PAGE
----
R&P Polyplastic, a Russia-based manufacturer of compound materials, has developed and is commercialising a new type of compound for exterior car part applications based on the Tuball graphene nanotubes produced by nanotechnology company OCSiAl.
The company’s latest development is a nanomodified glass-filled polyamide 6.6, sold under the brand name Armamid. According to the company, incorporating graphene nanotubes into the material improves the anti-friction and anti-wear performance of coatings, while retaining its strength properties.
It also simplifies the electrostatic painting process: introducing as little as 0.15 wt.% of Tuball Matrix 826 (a concentrate of graphene nanotubes) into the polyamide causes the material to become electrically conductive, raising the insulation resistivity rises from 106 to the 108 Ω cm required by the industry standards.
“This allows us to paint plastic parts without using a separate line,” said Alexandr Zimnyakov, OCSiAl Vice President for Sales in Russia and the CIS. This not only significantly reduces production costs, the technology is more efficient and environmentally friendly.
Moreover: “Nanomodification of polyamide ensures a constant resistivity level and does not have an adverse effect on the material’s durability,” added Zimnyakov.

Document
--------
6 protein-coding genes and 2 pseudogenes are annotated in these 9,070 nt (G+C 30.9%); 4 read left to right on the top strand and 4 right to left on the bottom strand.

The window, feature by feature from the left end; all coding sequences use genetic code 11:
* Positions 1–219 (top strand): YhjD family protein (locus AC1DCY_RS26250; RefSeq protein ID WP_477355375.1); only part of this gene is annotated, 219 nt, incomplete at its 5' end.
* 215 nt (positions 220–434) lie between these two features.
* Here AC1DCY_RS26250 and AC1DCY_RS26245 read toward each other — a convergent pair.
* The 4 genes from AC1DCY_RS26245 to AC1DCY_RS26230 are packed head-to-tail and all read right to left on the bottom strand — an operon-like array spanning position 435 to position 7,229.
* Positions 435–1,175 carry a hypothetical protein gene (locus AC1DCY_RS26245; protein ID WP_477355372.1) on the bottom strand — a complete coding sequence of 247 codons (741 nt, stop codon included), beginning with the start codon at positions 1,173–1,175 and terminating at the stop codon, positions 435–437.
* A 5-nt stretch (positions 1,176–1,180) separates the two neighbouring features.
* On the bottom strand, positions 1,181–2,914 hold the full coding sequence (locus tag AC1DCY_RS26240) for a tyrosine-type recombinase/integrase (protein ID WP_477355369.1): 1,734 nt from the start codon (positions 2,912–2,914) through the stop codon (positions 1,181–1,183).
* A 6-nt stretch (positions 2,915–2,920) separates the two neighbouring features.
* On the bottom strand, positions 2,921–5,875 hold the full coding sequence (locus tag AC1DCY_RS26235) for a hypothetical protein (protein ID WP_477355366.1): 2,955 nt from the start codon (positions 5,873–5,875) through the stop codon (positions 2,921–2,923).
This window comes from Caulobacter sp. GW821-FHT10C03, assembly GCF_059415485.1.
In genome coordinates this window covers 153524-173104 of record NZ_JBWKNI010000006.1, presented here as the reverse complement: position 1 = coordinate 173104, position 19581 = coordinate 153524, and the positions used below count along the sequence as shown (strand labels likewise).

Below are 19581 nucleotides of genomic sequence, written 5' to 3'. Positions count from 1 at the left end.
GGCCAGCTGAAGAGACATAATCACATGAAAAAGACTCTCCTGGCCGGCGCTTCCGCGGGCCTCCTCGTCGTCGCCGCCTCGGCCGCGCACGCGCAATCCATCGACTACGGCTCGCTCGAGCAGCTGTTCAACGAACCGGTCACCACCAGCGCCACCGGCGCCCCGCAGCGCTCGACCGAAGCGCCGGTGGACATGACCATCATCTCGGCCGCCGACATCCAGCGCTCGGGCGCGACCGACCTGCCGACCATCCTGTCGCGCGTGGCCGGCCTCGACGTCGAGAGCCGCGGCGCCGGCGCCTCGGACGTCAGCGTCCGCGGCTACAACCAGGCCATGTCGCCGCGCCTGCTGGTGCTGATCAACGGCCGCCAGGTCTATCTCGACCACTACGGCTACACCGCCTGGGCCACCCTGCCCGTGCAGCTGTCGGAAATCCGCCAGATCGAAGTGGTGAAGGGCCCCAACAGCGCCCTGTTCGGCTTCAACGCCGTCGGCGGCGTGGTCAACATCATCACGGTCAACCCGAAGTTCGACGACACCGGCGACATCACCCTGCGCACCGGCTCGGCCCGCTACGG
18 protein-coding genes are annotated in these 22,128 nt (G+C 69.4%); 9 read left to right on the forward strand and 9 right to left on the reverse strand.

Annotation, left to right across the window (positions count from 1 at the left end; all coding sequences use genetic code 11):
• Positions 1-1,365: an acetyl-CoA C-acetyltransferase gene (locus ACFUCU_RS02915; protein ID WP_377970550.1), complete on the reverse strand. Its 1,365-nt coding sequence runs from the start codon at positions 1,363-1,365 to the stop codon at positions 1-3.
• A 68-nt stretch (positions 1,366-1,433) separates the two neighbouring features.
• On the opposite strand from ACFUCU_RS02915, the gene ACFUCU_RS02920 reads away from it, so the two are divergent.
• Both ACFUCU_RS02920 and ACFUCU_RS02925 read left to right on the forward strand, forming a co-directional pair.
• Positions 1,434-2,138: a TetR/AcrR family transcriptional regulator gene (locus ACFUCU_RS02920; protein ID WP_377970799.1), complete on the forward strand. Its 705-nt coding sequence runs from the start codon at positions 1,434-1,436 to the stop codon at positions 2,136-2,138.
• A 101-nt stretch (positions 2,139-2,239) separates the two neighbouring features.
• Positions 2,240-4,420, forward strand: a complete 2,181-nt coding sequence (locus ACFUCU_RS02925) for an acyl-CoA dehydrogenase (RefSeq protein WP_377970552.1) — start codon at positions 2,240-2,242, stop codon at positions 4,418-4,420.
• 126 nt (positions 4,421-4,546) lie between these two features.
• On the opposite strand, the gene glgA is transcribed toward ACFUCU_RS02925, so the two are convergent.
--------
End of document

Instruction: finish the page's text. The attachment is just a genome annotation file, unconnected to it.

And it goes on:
Preproduction testing of an electrostatically painted car fender made of a conductive polymer is scheduled to commence in 2020.
Currently, Polyplastic is also working on the development of technologies that will see the use of graphene tubes with polymers including polyethylene, polypropylene and ABS. Nanomodified polypropylenes for lightweighting electric vehicle components are another focus area.
The future of many industries may be associated with nanotube-modified materials, Mikhail Katsevman, R&D Director at Polyplastic noted, and “R&P Polyplastic has the necessary research and production potential to achieve that.”